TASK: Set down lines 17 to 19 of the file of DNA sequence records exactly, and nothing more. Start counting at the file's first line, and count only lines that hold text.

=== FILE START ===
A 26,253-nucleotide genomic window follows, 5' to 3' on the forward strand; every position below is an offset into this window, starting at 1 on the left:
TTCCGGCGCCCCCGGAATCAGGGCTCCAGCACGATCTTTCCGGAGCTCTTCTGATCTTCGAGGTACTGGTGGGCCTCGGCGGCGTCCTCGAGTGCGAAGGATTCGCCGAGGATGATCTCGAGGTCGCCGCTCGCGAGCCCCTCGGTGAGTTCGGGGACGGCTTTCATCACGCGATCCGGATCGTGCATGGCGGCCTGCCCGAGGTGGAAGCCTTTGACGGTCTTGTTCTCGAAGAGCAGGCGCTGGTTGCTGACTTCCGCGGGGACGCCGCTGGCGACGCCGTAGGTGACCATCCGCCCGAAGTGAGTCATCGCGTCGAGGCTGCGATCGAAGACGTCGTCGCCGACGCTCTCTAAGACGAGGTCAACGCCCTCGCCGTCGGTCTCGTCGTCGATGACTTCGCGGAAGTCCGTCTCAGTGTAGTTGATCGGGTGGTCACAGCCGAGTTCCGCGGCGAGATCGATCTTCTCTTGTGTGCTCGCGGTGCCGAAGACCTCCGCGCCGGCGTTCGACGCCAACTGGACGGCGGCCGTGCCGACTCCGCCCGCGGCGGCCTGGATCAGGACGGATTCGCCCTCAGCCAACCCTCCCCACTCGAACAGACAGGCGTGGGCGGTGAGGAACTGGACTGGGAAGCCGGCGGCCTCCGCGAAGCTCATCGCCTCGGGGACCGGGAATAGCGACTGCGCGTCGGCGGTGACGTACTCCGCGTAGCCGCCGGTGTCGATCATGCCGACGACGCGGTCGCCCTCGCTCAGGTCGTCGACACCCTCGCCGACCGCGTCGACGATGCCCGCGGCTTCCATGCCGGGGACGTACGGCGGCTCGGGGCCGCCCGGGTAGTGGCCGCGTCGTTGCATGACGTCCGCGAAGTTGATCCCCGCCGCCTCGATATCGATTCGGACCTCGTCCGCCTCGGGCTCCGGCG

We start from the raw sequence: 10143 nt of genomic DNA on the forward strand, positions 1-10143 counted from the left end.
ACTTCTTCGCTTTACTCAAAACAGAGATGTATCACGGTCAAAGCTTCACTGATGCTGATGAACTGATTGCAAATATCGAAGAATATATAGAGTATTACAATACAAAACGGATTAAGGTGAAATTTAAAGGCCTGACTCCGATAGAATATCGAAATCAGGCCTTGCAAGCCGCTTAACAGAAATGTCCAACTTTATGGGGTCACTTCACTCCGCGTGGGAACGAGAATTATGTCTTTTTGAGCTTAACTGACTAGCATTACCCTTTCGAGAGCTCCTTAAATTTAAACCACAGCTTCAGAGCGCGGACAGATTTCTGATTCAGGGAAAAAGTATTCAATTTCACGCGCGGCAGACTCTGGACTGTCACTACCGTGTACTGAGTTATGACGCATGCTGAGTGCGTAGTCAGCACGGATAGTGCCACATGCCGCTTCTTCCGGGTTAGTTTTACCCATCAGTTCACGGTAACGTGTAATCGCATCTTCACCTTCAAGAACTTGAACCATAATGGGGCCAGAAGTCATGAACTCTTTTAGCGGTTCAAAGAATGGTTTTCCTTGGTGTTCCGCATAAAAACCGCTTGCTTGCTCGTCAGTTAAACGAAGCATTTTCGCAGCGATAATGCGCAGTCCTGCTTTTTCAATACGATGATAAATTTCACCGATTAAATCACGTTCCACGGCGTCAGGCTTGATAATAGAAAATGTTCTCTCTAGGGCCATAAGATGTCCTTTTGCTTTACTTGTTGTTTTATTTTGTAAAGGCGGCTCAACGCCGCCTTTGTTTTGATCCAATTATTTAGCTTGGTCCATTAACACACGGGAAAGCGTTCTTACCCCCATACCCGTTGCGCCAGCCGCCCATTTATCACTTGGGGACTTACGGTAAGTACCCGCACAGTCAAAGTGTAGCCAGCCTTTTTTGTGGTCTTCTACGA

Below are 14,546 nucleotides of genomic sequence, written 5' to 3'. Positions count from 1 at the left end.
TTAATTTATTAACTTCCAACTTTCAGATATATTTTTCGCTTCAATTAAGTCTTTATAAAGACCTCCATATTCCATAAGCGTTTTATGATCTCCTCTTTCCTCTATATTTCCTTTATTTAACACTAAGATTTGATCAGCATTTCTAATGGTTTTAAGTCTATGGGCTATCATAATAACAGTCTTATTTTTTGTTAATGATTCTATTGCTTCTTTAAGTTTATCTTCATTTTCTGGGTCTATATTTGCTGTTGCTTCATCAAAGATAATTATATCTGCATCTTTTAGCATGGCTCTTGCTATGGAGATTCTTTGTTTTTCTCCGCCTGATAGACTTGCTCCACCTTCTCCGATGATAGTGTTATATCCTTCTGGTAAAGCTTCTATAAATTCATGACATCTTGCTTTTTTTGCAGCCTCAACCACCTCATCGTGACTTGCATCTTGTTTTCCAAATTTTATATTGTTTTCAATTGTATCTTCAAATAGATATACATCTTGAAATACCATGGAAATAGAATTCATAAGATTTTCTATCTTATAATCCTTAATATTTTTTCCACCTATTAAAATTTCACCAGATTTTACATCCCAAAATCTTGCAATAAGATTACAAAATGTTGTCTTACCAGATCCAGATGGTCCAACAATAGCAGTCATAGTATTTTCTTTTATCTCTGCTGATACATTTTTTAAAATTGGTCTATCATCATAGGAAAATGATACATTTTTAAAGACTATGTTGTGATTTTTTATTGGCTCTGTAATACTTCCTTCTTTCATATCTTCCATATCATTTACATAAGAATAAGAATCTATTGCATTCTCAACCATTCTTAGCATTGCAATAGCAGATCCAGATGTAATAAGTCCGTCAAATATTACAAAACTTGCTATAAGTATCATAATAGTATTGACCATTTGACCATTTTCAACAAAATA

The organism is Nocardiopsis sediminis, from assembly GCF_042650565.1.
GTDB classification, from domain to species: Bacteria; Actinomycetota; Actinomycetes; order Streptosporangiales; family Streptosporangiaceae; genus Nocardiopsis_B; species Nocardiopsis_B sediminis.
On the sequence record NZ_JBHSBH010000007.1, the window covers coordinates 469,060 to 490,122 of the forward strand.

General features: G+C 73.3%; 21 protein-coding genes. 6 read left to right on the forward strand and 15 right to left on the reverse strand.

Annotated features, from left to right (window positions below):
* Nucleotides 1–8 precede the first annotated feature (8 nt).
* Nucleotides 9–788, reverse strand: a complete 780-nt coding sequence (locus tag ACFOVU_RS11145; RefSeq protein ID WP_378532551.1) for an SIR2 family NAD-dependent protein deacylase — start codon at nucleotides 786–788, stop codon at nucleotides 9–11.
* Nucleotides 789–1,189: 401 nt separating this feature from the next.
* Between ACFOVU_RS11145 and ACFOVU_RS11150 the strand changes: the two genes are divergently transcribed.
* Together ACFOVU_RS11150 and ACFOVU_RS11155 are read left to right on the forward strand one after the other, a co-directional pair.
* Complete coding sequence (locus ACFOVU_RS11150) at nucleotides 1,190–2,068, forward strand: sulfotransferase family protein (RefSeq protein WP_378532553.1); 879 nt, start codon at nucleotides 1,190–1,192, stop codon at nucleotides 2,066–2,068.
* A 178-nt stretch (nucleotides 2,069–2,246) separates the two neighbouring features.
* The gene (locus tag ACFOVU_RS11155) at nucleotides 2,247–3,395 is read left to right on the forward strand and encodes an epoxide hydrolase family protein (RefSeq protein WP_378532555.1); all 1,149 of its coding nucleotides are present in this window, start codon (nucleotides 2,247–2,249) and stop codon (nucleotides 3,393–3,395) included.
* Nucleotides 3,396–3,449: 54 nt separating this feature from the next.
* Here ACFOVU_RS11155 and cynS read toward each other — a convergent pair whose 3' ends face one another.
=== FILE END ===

* Complete coding sequence (locus ACFOVU_RS11150) at nucleotides 1,190–2,068, forward strand: sulfotransferase family protein (RefSeq protein WP_378532553.1); 879 nt, start codon at nucleotides 1,190–1,192, stop codon at nucleotides 2,066–2,068.
* A 178-nt stretch (nucleotides 2,069–2,246) separates the two neighbouring features.
* The gene (locus tag ACFOVU_RS11155) at nucleotides 2,247–3,395 is read left to right on the forward strand and encodes an epoxide hydrolase family protein (RefSeq protein WP_378532555.1); all 1,149 of its coding nucleotides are present in this window, start codon (nucleotides 2,247–2,249) and stop codon (nucleotides 3,393–3,395) included.